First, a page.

Aberystwyth scientists make bio-fuel genetic map breakthrough with miscanthus
Scientists in Wales and the United States have joined forces to complete the first genetic map of a bio-fuel crop called miscanthus.
The crop is native to Africa and South Asia and can grow up to 3m (10ft) high.
The plant, also known as elephant grass, absorbs carbon dioxide but is expensive to grow large scale.
Researchers hope knowing more about its genetic differences will make it easier to produce and more commercially viable.
MAPPING THE PLANT'S DNA
- Scientists generated and analysed more than 400m DNA sequences creating a blueprint of the genetic alphabet of the plant
- Researchers found 20,000 genetic differences, called markers, that allow geneticists to differentiate individual plants based on small variations in their DNA
- More than 3,500 of these markers were used to create the genetic map, and are valuable for crop improvement purposes
- Previously, only 600 genetic markers had been found
Miscanthus has shallow roots and the highest energy-giving properties per hectare of any bio-fuel crop. This means it does not penetrate waste within soil that is contaminated on brownfield sites.
It has been grown on a small scale across Europe for two decades, primarily for electricity generation, but mass production has so far not been viable.
It is hoped the breakthrough will make it quicker to develop the crop in future.
The collaboration was between the Institute of Biological, Environmental and Rural Sciences (Ibers) at Aberystwyth University and the Californian-based energy crop company, Ceres.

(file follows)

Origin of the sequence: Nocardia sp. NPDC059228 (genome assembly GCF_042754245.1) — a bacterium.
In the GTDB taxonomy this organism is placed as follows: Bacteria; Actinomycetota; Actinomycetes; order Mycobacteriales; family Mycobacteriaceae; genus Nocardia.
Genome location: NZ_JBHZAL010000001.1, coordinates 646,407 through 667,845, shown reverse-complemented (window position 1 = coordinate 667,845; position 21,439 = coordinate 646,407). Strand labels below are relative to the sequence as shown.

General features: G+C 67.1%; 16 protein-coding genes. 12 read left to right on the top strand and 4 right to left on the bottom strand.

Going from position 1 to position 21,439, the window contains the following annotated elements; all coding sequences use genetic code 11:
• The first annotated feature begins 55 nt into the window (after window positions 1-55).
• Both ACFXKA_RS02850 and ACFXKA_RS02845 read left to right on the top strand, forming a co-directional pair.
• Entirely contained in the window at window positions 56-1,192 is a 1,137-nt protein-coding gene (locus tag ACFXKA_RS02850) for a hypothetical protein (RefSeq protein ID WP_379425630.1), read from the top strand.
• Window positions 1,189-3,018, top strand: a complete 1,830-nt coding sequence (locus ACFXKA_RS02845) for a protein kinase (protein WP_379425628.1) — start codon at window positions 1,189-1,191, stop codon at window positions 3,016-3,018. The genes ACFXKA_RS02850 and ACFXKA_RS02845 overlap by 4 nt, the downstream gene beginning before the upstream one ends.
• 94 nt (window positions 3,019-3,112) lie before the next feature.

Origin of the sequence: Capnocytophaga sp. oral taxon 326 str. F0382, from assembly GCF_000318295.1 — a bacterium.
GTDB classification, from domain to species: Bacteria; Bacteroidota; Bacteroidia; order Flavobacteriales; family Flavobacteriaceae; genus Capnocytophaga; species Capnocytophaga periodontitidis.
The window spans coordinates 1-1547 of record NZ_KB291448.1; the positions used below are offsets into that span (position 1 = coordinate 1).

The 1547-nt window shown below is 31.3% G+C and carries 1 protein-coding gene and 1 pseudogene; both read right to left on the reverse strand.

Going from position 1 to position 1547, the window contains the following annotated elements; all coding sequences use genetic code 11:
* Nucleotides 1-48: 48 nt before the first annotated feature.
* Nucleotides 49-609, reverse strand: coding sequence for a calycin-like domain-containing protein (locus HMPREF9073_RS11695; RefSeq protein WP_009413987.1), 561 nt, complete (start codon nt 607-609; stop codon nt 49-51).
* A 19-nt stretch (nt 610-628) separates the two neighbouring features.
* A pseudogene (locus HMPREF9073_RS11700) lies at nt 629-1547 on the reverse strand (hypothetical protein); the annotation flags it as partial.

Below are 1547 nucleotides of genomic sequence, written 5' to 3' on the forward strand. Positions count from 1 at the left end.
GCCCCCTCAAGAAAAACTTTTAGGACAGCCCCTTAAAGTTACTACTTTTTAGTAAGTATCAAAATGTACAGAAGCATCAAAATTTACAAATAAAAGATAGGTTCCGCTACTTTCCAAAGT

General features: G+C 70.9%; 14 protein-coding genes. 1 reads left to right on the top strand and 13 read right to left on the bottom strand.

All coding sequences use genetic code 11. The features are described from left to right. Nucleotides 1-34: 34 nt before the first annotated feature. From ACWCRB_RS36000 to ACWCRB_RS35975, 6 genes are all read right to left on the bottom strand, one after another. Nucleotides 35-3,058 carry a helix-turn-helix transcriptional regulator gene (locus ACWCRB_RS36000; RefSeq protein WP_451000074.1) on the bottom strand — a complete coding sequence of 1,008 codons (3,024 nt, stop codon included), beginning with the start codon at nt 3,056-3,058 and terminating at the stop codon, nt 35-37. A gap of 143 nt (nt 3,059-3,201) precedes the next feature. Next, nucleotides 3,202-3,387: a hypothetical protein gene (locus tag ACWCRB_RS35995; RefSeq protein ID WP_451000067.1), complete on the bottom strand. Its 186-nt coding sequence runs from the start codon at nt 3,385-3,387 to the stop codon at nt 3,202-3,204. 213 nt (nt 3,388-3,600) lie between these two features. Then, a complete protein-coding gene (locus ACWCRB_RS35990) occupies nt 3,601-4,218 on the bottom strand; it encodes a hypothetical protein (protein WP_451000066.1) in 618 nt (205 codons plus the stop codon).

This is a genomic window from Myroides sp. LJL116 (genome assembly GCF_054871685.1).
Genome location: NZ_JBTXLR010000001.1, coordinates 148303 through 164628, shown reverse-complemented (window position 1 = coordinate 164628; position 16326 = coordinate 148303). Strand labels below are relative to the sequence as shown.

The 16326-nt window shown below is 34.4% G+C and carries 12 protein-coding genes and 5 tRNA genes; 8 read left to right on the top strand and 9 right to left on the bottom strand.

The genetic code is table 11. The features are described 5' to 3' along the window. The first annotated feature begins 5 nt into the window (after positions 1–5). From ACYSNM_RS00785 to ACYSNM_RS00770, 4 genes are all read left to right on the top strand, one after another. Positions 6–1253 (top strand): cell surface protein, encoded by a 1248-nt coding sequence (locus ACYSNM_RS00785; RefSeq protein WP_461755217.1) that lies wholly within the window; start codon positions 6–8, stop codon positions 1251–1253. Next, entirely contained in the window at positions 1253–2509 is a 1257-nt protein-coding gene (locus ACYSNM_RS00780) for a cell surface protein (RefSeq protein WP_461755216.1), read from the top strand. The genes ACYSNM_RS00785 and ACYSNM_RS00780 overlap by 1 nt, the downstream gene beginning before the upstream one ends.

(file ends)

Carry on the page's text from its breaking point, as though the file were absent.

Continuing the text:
They hope their results provide a significant breakthrough towards advancing the production of bio-energy from miscanthus.
The team in Aberystwyth created the collection of genetically related plants, and Ceres then sequenced and analysed the DNA.
They identified thousands of genetic differences within the plant, called markers, and went on to create a blueprint of its "genetic alphabet" - which will help improve the crop.Mapping project
Professor Iain Donnison, head of the bio-energy team at Aberystwyth, said the programme has provided new insight into the evolution of the species.
"This rich library of information took decades to produce in other crops, but with modern biology and genomics technology Ceres and Ibers have put together what I believe is one of the world's most comprehensive marker-based breeding programs in miscanthus," he said.
Ceres chief scientific officer Richard Flavell said the rapid improvements in breeding made possible by this mapping project are needed for miscanthus to be more widely used as an energy crop.
The mapping project has provided greater insight into how the elephant grass genome compares to other crop plants.
However, producing it on a large scale is not currently economically viable because it costs too much to make.